A worker’s union based in Chicago and Indiana wants to help immigrants, especially undocumented immigrants, understand that they have civil rights in this country. Unite Here Local 1 believed one of the easiest ways for immigrants to learn their basic rights by heart was through a song. With so much confusion and reports about ICE picking up people every day, Unite Here hopes that this song can alleviate some of that stress while also making it easier to remember what to do if they’re ever put in that position.
Here’s a snippet of the song:
The Spanish lyrics say: “If immigration comes to arrest you, keep calm. You have the right not to sign anything and not to say anything. You have the right to remain silent, also the right to ask for an attorney.”
Angel Castillo of Unite Here Local 1, which represents more than 15,000 hospitality workers — nationally, Unite Here represents 300,000 workers — said in a press conference on Sunday that immigrants are constantly scrutinized and tormented about their situation.
“In Donald Trump’s America, immigrants live in fear. They kiss their families goodbye because they don’t know when they walk out of that door if they’ll ever see them again,” Castillo said, according to The Chicago-Sun Times. “So we do not sit still. We’ve got to do something about it. So we’re using music and technology to notify every immigrant in this city: you’ve got rights.”
We are less than a year and a half away from the 2020 presidential election, and while the incumbent President of the United States, real estate mogul and media personality turned politician Donald J. Trump is already tocando los tambores de guerra by attacking the leading Democratic contenders, his potential opponents are still attacking each other. All around the country campaign offices are trying to come up with the best strategies, and have realizes that one key demographic for 2020 will be the Latino vote.
As Jonathan Allen argues in NBC News : “Depending on how the race unfolds, Latinos might even end up being the key to the contest. That’s a function mostly of heavily Hispanic states, including California and Texas, moving up on the primary calendar at the same time that the chances for a protracted, delegate-by-delegate fight among several candidates appear to be more likely than ever. The possibility of African American voters splitting among several candidates for the first time in several presidential primary cycles also raises the stakes for candidates in trying to get an edge with Latino voters”.
The candidates better start brushing up on their Spanish! (but please, no terrible gringo accents, porfavorcito). As Aida Chavez states in The Intercept after the debates a few weeks ago: “The desire to connect with Latinx voters was apparent in this week’s presidential debates, when several contenders made a direct appeal to the growing electorate by answering questions in Spanish on the national stage”.
Latinos are a big, strong, decisive voting force for 2020: there will be 2 million more eligible Latino voters than African-American voters.
Just think about this: about 32 million Latinos will be eligible to vote in the 2020 presidential election, which is about 13 percent of the electorate, according to the Pew Research Center. By contrast, African-American voters will have 30 million eligible voters. Just let that sink in for a minute.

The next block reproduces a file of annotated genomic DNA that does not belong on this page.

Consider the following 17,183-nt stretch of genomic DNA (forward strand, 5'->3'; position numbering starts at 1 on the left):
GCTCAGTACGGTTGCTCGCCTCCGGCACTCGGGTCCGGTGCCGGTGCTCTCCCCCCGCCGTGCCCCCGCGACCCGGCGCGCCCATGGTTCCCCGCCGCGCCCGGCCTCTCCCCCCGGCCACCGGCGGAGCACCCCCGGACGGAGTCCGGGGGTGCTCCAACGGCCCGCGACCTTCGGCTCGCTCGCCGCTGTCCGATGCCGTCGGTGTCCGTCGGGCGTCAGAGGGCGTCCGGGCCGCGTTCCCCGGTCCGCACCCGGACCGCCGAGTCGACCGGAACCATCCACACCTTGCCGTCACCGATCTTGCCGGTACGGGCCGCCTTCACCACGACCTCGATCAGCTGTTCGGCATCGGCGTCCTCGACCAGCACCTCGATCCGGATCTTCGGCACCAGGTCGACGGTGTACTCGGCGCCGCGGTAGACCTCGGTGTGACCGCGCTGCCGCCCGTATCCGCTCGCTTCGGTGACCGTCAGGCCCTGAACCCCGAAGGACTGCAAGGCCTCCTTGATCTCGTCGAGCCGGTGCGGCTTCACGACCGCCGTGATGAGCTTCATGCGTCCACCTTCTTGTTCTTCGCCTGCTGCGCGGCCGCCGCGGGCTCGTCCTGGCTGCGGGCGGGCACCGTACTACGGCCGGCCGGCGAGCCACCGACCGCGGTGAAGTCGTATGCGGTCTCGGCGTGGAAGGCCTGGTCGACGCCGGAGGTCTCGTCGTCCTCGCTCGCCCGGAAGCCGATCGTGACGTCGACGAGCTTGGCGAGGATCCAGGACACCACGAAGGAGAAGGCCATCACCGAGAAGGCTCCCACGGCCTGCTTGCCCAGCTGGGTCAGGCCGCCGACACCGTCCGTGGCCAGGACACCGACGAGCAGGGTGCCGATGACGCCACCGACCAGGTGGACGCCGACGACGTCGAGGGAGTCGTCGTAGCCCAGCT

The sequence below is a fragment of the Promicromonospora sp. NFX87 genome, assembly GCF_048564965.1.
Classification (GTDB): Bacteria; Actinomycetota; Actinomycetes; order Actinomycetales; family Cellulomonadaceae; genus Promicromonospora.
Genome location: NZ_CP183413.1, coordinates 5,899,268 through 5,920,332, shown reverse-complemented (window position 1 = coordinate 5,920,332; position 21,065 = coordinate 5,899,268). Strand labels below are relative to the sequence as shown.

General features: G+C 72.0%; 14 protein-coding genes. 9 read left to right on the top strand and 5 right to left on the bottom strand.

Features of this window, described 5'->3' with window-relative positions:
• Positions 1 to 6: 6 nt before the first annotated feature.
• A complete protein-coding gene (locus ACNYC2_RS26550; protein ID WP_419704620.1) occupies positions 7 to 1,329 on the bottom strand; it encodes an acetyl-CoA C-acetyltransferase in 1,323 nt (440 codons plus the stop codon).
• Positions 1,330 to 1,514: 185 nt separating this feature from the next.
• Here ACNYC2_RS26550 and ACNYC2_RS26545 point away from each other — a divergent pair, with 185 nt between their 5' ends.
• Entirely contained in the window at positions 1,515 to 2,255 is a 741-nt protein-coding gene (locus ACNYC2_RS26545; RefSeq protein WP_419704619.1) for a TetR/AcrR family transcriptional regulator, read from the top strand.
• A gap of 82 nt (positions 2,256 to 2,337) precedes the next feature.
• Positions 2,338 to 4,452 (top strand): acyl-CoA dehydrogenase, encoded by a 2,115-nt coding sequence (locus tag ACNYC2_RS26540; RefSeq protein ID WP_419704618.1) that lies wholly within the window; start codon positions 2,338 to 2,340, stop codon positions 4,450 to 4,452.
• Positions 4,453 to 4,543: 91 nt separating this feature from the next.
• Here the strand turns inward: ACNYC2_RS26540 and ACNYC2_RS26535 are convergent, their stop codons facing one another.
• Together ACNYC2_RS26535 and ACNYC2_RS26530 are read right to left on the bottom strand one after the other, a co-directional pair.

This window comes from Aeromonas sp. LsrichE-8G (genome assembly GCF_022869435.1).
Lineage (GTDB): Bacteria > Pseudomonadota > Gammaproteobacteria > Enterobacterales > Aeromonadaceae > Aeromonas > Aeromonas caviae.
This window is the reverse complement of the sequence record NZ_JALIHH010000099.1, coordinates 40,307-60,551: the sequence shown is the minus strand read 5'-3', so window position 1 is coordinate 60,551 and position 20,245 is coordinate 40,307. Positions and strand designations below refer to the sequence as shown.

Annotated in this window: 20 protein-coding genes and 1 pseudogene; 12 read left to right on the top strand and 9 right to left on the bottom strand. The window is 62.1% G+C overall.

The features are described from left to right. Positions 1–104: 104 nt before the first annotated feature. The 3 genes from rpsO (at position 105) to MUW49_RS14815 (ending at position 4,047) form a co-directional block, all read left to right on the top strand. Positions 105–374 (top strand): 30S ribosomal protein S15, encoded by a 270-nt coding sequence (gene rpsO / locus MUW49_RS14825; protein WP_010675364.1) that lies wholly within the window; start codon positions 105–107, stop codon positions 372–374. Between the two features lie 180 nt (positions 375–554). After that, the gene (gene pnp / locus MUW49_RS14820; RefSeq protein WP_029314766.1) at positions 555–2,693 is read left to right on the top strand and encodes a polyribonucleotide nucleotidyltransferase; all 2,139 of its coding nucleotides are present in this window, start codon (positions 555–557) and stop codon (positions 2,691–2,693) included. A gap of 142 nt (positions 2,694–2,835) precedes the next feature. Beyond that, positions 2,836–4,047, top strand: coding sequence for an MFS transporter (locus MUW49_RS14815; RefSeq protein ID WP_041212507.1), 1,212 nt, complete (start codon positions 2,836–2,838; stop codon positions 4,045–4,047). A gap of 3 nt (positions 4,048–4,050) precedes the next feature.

According to a poll released by Univision after the debates, Kamala Harris seems to be getting her message across to Latino voters.
The message to take away from this poll is that Harris was perceived as the winner of the debates over the only candidate with a recognizably Latino name, Julian Castro. Her identity as a powerful, independent, woman of color might be seeping into the Latino preference. This is an election about ideas rather than looks, and also an election about who seems better prepared to take on Trump, and if Latino voters start imagining Harris debating Trump and holding her ground, well, things might get interesting.
And yes, the race among Democratic candidates is tight and getting tighter, with at least three clear frontrunners.
Unless something really dramatic happens, Joe Biden, Bernie Sanders, Elizabeth Warren or Kamala Harris will be the candidate. They are the ones polling the highest in the race for the nomination and whom Trump has directed his attacks against.
It is clear that immigration will be the main issue in this election and Elzabeth Warren took the first step by announcing an ambitious and humane immigration plan.
Unless a major international conflict arises before the election, immigration policies, including how undocumented migrants are treated after being detained at the border, will be the main issue. Elizabeth Warren took the first step by announcing her sweeping immigration plan. She wrote in a post on Medium when announcing what immigration policy would look like under a Warren administration: “We must address the humanitarian mess at the border and reverse this president’s discriminatory policies. But that won’t be nearly enough to fix our immigration system. We need expanded legal immigration that will grow our economy, reunite families, and meet our labor market demands.”